View original 2,180 more words
Exactly who is donating to Bobby Jindal’s 501(c)4 group? And why?
Originally posted on CenLamar:
Last Friday, against the vehement and public urging of his own Attorney General and nearly one hundred of the nation’s most respected legal experts, Governor Bobby Jindal signed Senate Bill 469 into law. Quoting his press release (bold mine):
Governor Jindal said, “This bill will help stop frivolous lawsuits and create a more fair and predictable legal environment, and I am proud to sign it into law. It further improves Louisiana’s legal environment by reducing unnecessary claims that burden businesses so that we can bring even more jobs to our state. The bill will also send future recovered dollars from CZMA litigation to coastal projects, allowing us to ensure Louisiana coastal lands are preserved and that our communities are protected.”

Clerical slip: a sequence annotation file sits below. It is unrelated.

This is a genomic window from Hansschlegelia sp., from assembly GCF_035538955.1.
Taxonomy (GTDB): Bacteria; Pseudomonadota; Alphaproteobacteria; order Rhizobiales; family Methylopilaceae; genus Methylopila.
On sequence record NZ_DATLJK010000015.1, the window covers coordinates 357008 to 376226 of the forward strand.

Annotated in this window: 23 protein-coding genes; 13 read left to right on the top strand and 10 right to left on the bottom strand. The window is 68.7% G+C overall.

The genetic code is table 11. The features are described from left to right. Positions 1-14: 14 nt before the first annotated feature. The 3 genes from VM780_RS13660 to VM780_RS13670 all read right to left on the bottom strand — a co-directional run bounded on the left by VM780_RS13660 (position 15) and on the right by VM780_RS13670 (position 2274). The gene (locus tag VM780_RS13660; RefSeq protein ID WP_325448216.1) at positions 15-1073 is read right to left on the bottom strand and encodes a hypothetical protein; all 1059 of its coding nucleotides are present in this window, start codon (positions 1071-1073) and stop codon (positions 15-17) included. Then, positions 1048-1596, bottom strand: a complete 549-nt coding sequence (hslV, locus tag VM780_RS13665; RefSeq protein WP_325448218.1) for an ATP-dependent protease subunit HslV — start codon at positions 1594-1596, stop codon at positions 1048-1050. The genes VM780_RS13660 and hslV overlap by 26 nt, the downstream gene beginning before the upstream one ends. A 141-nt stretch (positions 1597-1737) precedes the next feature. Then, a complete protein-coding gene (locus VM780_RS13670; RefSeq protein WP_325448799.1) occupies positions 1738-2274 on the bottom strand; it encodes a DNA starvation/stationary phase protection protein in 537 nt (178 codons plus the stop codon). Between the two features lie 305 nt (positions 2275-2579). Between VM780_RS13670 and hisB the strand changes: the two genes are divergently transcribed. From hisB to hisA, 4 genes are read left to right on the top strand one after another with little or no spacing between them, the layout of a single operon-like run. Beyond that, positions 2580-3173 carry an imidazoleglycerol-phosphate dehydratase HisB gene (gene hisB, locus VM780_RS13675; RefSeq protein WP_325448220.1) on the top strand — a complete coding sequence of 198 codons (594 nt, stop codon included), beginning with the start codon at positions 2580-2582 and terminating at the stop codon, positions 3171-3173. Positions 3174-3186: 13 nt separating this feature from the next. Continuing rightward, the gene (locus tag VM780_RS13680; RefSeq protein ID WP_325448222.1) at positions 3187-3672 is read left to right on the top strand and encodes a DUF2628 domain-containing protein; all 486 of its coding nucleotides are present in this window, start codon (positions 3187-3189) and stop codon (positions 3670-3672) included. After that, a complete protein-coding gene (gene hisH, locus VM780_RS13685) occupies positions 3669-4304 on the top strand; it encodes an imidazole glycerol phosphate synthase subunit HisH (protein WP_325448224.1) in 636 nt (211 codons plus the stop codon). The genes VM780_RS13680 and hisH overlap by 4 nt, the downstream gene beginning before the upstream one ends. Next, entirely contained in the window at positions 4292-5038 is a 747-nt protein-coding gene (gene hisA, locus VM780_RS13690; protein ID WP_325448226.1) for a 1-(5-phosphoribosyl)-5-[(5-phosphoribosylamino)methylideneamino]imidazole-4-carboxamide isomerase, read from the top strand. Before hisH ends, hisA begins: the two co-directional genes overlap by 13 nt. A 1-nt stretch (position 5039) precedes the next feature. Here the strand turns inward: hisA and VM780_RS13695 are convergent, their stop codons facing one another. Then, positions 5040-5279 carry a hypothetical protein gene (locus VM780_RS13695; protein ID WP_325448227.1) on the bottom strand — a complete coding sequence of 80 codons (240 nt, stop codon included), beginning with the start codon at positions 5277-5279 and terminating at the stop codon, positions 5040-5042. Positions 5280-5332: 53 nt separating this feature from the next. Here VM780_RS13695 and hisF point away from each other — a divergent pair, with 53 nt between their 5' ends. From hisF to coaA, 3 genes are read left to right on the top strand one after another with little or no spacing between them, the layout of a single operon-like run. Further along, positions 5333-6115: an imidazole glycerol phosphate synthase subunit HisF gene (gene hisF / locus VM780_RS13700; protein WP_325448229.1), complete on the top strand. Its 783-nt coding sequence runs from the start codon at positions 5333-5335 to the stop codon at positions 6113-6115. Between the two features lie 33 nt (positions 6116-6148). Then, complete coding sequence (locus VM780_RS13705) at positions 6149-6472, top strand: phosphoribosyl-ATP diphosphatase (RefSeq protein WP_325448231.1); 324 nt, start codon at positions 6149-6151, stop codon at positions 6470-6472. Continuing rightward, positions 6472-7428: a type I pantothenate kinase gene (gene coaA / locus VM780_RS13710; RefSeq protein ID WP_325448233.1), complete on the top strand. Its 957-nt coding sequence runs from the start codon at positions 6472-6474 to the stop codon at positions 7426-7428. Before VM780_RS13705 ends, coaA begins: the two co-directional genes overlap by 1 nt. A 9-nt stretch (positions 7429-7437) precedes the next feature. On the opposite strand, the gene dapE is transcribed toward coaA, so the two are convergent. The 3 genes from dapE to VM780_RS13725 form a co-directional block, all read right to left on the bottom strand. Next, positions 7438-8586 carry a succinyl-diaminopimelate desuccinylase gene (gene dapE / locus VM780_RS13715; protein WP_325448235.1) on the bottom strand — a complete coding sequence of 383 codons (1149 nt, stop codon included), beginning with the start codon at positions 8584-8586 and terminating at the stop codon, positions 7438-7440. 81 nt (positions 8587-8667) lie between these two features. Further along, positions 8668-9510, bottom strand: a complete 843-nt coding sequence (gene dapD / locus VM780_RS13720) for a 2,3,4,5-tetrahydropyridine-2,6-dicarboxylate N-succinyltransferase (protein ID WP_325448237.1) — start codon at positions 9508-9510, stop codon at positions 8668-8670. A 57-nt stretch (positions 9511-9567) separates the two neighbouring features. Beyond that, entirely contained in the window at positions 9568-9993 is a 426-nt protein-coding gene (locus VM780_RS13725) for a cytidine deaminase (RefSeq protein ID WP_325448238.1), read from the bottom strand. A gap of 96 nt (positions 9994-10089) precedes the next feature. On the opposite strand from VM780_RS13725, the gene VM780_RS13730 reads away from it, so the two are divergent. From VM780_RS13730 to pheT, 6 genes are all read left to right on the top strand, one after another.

If you’re wondering who, exactly, the law benefits, all you need to do is keep reading Jindal’s press release, which contains this amazing confession. Quoting (again, bold and…
View original 3,018 more words
THE OTHER LAMAR HITS IT OUT THE PARK
Originally posted on CenLamar:
“A lot of people mentioned to me how omnipresent BP lobbyists were, more than the other major oil companies were (though all of them showed plenty of interest), so much more that it got a lot of people wondering, `What’s in the bill for them?’ It certainly got us wondering.” – John Barry, June 5, 2014